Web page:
28 Nov 2016 | On Sunday afternoon, the “glory” and “fabulousness” of asserted identities, and their supporters came together to throng the streets of the Capital, marking a vibrant and colourful ninth Delhi Queer Pride. The event, held annually on last Sunday of November is also in effect for the repeal of Section 377 of the Indian Penal Code and also to strengthen the fight against discrimination faced by sexual minorities in the country. A demand to provide justice for Tara, a transwoman found dead in Chennai in an alleged case of police harassment was also reinstated in this year’s Pride.
Queer folks and their supporters marched from the intersection of Barakhamba Road and Tolstoy Marg to Jantar Mantar. Campus organisations like Dhanak together with members from the JNUSU, and political parties such as DSF, AISA and BAPSA made appearance and supported the march.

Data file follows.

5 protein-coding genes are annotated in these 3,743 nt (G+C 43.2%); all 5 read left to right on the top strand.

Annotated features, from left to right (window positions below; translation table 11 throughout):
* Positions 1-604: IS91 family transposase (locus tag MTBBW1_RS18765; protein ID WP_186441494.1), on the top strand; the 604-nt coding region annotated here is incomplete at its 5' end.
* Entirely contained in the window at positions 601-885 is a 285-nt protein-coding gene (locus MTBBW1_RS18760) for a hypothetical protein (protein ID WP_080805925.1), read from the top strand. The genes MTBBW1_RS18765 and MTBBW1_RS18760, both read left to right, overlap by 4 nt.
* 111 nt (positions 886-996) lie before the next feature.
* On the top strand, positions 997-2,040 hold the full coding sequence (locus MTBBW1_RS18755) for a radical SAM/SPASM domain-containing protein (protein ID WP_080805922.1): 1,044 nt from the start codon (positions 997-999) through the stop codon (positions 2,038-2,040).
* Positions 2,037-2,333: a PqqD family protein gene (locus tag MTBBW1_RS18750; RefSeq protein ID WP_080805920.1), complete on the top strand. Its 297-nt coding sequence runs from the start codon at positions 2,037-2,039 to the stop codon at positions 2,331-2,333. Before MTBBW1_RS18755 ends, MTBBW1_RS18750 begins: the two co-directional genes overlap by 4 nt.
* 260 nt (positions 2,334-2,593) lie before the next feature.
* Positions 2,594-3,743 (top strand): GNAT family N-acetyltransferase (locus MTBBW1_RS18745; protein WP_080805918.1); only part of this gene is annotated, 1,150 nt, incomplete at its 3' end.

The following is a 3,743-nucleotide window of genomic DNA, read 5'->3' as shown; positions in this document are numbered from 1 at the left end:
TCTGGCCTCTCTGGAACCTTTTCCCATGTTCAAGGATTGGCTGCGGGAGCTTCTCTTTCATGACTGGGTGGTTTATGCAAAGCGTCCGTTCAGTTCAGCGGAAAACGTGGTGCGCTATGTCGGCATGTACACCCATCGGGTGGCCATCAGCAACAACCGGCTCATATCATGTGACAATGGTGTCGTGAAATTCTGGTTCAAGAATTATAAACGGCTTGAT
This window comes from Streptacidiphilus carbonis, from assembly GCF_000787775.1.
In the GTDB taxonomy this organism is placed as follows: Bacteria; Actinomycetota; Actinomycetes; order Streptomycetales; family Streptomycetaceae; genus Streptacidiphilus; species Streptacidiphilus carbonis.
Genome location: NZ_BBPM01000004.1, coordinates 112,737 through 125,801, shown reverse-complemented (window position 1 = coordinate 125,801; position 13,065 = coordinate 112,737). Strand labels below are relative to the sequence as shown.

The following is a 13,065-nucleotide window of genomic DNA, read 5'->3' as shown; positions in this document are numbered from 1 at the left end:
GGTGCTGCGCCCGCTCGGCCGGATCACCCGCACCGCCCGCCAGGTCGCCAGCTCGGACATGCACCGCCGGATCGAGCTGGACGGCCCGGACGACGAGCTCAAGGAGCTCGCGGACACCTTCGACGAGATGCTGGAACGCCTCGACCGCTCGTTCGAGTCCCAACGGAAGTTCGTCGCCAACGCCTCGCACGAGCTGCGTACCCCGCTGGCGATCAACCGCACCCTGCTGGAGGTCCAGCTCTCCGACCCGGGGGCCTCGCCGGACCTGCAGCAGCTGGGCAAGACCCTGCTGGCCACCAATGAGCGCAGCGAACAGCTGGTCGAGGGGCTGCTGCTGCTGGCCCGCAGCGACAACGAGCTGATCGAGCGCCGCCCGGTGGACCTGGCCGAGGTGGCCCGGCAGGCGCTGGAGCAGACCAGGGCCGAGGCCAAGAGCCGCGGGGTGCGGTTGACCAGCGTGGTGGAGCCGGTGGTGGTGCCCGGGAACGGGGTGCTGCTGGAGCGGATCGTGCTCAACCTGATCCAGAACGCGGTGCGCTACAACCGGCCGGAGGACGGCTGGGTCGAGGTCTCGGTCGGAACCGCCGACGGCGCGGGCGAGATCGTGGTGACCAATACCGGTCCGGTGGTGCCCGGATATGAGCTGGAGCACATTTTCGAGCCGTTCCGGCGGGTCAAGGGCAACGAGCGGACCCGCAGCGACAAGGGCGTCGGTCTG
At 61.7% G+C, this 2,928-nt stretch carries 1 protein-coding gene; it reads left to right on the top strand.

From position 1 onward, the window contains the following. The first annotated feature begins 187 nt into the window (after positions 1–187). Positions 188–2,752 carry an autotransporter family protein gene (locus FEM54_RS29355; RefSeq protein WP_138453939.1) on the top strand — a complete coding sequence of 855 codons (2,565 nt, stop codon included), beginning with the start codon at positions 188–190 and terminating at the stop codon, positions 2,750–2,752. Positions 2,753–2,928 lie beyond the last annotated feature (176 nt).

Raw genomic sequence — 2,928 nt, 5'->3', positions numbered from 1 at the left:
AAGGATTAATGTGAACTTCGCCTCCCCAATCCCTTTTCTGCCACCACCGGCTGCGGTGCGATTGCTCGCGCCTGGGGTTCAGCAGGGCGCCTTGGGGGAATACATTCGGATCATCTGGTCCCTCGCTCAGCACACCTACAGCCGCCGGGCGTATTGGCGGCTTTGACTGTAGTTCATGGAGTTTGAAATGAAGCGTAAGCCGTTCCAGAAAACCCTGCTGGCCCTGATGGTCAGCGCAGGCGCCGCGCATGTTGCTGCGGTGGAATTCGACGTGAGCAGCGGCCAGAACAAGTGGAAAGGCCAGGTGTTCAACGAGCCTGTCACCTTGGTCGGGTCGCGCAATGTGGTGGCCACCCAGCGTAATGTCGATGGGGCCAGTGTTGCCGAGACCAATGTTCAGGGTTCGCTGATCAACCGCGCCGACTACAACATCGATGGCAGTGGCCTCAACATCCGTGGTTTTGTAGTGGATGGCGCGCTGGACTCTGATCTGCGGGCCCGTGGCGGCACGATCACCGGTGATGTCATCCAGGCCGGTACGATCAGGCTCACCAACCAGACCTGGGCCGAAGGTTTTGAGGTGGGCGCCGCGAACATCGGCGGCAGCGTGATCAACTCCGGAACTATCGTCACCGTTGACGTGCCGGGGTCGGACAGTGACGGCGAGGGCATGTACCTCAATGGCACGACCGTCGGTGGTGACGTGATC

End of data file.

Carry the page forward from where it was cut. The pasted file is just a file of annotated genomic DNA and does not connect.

“I’m sure that I would have regretted if I haven’t had attended the pride. I never thought that I would go for a LGBT parade in India. It was definitely a colourful experience not only for the eyes, but for the senses [too]. I felt so much excitement and happiness in everyone’s energy. It doesn’t matter our sex orientation or gender, we were there to celebrate diversity and support equal rights for all. Going a bit political, I think the parade beyond a place of celebration and solidarity, it is also a platform for activism and struggle for rights of the LGBT community. Unfortunately in India and in countless other countries the discrimination is institutionalised and drowned in a structural oppression that causes horrible effects on so many lives and the the pride is indeed an important demonstration of public occupation and a form of protest against it. It is overwhelming to see that this fight has no boundaries and we are all connected as people hopeful for further improvement of a world free and just for all”, shared Vitor Pascale, an MA student in SIS.
Below, we have a compilation of what struck our eyes at the Delhi Queer Pride 2016:
Sunaina is a research scholar and Divisha Srivastava is an MA student at SIS and both work for the Photography Pool. Dhaval Bhate is an MA Student at CSSS and works for the News Pool of The Informer with contributions from Tabea Widmann.